There is an understandable bond between father and daughter, yet also an eery feeling that lingers as we take all this in. The whole situation of seclusion and selective programming brings to mind, the Oscar-nominated Greek film “Dogtooth”, where parents are dealing with three precocious twentysomething children who’ve been kept home their entire life. Like those children, Hanna has been told and taught only what her parent feels she needs to know. In “Dogtooth” the results are frighteningly disturbing, yet here the motives of the father are made more clear which includes the audience, keeping them all the more attentive. You’ll be curious as to how this is all going to play out, because you’re in on it.
Just like every parent comes to realize, Erik knows his girl must grow up. And after fifteen years, it is now time.  He has told her in detail about Marisa Wiegler (Cate Blanchett), a determined CIA head who killed her mother and will do the same to Hanna. Now, he presents her with a choice. All she has to do is flip a transmitter switch and a signal will alert Marisa and her goons to their location. This will change Hanna’s world forever, and thinking like a teen who is ready to take on the world, the switch is flipped.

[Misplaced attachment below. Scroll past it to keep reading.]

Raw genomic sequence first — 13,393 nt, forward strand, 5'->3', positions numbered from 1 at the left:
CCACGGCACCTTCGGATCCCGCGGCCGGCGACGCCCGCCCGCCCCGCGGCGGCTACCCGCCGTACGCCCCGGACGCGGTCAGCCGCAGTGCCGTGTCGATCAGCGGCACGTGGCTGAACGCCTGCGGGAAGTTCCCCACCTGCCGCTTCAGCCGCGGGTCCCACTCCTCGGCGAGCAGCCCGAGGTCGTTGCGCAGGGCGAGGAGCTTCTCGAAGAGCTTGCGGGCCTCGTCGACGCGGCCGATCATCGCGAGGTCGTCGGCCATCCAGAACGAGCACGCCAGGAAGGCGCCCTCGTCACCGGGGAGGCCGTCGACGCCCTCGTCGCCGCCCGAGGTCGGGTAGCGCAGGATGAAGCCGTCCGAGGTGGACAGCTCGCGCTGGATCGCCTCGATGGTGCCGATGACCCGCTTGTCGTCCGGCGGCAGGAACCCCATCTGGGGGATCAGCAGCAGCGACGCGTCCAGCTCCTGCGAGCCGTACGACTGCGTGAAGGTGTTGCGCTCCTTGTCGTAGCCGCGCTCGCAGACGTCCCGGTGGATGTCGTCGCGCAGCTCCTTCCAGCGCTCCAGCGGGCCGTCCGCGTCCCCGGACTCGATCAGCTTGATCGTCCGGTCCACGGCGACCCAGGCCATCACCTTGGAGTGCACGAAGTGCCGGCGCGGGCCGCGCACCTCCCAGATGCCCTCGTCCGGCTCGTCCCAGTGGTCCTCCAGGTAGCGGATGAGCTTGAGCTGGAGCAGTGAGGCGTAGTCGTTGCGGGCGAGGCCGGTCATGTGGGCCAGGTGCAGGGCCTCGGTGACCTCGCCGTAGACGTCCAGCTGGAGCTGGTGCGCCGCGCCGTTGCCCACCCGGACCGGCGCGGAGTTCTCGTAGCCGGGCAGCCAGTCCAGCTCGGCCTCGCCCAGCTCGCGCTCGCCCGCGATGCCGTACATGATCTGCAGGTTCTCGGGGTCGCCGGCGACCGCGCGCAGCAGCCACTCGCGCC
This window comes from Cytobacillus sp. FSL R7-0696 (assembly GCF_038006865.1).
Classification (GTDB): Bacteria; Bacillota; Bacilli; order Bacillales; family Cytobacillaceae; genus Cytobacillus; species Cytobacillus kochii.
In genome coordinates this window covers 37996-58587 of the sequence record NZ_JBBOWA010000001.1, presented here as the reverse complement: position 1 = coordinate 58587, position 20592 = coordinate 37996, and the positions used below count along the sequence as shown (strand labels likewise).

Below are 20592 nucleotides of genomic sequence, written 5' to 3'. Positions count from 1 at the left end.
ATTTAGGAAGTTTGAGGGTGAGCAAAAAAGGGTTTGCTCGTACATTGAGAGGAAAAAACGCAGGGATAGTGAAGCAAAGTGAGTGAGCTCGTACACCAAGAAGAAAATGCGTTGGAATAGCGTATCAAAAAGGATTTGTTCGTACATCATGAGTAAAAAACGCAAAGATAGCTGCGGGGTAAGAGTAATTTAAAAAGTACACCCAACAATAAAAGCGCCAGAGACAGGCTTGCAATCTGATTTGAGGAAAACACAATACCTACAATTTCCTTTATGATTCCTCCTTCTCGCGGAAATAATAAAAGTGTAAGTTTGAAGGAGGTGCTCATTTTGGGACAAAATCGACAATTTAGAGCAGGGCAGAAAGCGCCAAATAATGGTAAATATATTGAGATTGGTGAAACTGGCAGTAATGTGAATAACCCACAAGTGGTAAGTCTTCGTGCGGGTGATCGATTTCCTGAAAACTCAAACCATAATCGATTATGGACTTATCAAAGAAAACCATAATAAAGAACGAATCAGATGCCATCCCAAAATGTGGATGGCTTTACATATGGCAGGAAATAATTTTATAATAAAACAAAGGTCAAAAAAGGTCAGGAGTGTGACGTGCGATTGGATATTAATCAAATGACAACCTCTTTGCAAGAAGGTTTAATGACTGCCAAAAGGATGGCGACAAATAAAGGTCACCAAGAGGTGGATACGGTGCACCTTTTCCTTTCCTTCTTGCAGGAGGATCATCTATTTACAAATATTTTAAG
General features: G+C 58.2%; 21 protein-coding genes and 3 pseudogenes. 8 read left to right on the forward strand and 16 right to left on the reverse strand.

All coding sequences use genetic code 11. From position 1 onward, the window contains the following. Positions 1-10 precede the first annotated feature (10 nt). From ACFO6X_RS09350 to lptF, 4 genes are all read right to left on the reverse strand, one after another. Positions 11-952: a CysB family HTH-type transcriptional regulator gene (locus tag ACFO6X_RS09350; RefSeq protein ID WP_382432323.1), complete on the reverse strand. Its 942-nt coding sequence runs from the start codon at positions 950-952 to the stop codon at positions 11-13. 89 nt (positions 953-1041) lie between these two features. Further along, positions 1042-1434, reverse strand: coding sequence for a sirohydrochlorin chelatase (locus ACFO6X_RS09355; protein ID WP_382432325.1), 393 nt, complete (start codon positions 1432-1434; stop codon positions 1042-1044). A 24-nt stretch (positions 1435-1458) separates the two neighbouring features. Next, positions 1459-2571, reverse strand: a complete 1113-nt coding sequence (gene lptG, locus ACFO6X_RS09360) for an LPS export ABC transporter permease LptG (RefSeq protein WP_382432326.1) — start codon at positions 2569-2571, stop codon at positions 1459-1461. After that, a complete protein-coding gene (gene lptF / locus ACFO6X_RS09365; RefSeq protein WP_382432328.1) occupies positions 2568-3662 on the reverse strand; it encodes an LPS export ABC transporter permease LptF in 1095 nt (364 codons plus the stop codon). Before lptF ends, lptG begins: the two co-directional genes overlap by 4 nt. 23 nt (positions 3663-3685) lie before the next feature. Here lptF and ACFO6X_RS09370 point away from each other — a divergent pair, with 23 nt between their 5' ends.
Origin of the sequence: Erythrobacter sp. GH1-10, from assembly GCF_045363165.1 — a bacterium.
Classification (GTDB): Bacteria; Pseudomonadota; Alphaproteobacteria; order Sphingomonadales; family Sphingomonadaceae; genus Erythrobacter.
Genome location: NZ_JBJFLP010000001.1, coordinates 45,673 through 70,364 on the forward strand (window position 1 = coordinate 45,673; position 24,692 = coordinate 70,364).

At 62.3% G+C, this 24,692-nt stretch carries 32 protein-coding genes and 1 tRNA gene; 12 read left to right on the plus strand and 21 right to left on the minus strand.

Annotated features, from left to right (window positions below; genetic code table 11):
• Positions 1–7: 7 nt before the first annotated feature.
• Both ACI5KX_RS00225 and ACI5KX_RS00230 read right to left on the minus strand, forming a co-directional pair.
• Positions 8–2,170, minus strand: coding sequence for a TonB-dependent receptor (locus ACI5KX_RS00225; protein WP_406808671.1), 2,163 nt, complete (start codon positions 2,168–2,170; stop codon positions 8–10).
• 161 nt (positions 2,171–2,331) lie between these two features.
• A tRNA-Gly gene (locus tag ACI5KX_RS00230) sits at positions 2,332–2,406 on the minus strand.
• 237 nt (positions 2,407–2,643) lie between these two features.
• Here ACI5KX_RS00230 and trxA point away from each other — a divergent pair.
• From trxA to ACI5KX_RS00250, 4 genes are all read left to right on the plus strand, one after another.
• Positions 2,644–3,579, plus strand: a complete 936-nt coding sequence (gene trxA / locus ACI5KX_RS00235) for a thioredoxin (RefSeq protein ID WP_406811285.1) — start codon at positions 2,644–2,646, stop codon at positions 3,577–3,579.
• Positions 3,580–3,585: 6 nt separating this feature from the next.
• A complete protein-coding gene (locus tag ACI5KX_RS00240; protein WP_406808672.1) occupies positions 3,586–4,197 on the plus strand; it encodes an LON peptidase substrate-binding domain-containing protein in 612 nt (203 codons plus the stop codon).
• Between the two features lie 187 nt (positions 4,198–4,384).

Both take off in separate directions, with a address in Germany planted firmly in place for a rendezvous. Erik is going back into a world he knows full well, while Hanna is blown away by all she is about to see. Both will be pursued and will be forced to fight against life threatening situations. Both paths are intriguing and soon it becomes clear that this is a story told with little room for gray areas, it nevertheless will find the audience eagerly anticipating every move.